At the beginning of the semester I was quite skeptical of the Livescribe pen and how following a few simple guidelines/ approaches to problem solving could change the way I think....I stubbornly have to admit that the whole process took much longer than I had anticipated due to my unwillingness to embrace the pen as well as the process of talking out my actions.... It took almost the whole semester but I have finally come to a point where I find myself automatically dictating my comprehension process to prove to myself that I truly understand what is happening and the best method to approach a problem while utilizing key concepts.Ivan, Physics student
On a pre/ post-instruction survey, Isaac shifted his responses from one that showed no self-regulation (or valuing of self-regulation) in problem solving (continuously planning, monitoring and adjusting one’s thinking) to a more expert-like position. On the same survey, he reported that his test anxiety also was eliminated.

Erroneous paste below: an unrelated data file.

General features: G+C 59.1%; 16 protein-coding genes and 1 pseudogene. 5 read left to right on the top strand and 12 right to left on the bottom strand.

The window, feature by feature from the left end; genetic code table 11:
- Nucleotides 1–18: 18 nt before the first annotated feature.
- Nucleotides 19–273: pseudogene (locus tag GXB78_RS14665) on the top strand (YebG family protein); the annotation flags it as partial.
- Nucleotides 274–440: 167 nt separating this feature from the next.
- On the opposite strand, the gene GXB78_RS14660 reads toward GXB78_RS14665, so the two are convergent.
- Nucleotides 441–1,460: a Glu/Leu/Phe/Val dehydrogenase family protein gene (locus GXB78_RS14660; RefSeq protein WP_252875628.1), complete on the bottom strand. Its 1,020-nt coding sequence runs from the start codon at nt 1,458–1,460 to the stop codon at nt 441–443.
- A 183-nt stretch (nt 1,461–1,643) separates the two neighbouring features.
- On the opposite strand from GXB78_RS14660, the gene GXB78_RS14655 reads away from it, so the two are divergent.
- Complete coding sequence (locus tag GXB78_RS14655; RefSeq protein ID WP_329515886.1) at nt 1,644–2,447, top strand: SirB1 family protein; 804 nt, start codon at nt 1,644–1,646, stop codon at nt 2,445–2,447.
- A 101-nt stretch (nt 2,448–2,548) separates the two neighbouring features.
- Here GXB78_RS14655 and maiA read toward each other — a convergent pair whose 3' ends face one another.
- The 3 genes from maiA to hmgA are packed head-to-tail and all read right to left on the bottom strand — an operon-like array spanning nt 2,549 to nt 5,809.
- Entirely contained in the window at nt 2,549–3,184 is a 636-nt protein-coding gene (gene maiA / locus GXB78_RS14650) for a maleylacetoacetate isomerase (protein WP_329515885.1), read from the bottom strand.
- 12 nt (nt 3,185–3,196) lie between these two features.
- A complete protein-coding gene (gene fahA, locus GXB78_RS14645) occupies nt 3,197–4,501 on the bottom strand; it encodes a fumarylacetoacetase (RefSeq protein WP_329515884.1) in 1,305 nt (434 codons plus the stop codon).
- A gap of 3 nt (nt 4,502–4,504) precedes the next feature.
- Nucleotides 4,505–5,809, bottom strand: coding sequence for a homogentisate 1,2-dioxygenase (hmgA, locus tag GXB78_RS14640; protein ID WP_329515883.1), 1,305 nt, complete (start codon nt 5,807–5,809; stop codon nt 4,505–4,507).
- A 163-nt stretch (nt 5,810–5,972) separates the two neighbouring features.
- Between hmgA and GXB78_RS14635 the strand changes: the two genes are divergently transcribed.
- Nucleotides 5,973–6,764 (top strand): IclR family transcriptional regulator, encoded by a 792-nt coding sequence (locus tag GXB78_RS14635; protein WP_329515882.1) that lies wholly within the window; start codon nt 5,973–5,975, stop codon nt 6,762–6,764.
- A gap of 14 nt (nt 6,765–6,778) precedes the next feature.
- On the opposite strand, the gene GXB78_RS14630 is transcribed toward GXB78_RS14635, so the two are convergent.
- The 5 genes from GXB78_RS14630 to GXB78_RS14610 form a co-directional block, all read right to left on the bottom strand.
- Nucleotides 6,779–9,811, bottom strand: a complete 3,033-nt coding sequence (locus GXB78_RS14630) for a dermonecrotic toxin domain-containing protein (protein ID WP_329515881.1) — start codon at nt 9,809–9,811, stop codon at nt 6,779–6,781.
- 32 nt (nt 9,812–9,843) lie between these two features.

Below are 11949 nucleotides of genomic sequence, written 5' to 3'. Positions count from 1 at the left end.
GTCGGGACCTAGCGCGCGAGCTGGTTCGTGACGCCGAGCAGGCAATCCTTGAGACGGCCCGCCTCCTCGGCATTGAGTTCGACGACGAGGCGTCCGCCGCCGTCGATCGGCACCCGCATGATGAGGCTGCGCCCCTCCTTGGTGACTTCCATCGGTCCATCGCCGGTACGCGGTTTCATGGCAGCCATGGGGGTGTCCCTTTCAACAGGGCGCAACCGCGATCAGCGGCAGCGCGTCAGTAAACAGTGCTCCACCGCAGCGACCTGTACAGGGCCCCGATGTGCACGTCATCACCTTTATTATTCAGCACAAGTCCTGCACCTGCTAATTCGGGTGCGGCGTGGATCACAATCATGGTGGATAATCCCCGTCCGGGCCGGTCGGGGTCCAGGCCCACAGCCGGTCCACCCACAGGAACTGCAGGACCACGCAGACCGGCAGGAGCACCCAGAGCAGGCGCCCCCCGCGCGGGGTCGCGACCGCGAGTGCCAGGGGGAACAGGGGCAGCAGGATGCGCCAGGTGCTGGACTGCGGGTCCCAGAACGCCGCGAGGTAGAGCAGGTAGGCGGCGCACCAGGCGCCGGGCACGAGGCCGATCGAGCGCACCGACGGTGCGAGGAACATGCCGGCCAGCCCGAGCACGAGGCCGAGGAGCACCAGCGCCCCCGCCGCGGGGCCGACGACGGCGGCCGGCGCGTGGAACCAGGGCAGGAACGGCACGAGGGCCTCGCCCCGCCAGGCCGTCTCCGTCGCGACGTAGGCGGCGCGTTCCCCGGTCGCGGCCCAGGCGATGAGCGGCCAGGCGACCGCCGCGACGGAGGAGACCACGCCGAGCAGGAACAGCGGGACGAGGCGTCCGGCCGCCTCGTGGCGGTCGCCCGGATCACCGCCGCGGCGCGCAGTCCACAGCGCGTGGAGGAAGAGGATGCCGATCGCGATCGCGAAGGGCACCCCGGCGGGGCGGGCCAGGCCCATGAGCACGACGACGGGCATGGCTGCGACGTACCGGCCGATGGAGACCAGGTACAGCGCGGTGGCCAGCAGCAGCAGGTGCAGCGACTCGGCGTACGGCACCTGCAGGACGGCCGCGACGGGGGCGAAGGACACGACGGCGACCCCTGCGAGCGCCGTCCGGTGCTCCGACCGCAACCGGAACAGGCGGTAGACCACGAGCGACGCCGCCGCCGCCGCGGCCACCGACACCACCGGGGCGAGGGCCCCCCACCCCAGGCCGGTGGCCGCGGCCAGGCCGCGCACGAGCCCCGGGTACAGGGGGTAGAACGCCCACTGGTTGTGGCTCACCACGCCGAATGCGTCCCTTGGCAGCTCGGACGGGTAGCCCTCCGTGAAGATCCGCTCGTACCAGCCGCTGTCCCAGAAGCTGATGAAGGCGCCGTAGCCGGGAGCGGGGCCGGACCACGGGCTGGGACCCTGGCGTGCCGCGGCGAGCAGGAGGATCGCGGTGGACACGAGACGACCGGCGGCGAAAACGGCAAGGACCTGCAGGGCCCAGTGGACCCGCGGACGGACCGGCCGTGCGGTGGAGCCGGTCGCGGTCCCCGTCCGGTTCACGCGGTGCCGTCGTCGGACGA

K-12 Teacher Development

As part of LMU’s graduate Teacher Leader certificate program, teachers enroll in a methods course where they refine their own teaching practices and explore other ideas, which may be of interest to their colleagues. As part of a revised version of this course, teachers viewed and discussed previously recorded student think-alouds. Teacher Leaders completed pre- and post-survey questions to assess their progress toward the above goals. It was seen that Teacher Leaders demonstrated significant gains (pre/ post instruction) in their modeling of self-regulation (p = 0.003) and teaching of self- regulation (p= 0.004). In open-response items, teachers explained how participating in this class affected how they approached problems themselves and instructed their students.
  • I try to talk out loud to make sure problems make sense which helps my students follow the same example.
  • Increased my conscious awareness of teaching strategies and timing
  • I try more to think about how my students would approach the problem.
  • Instead of self-regulation being discussed in passing every once in a while, I make sure I address it often throughout all lessons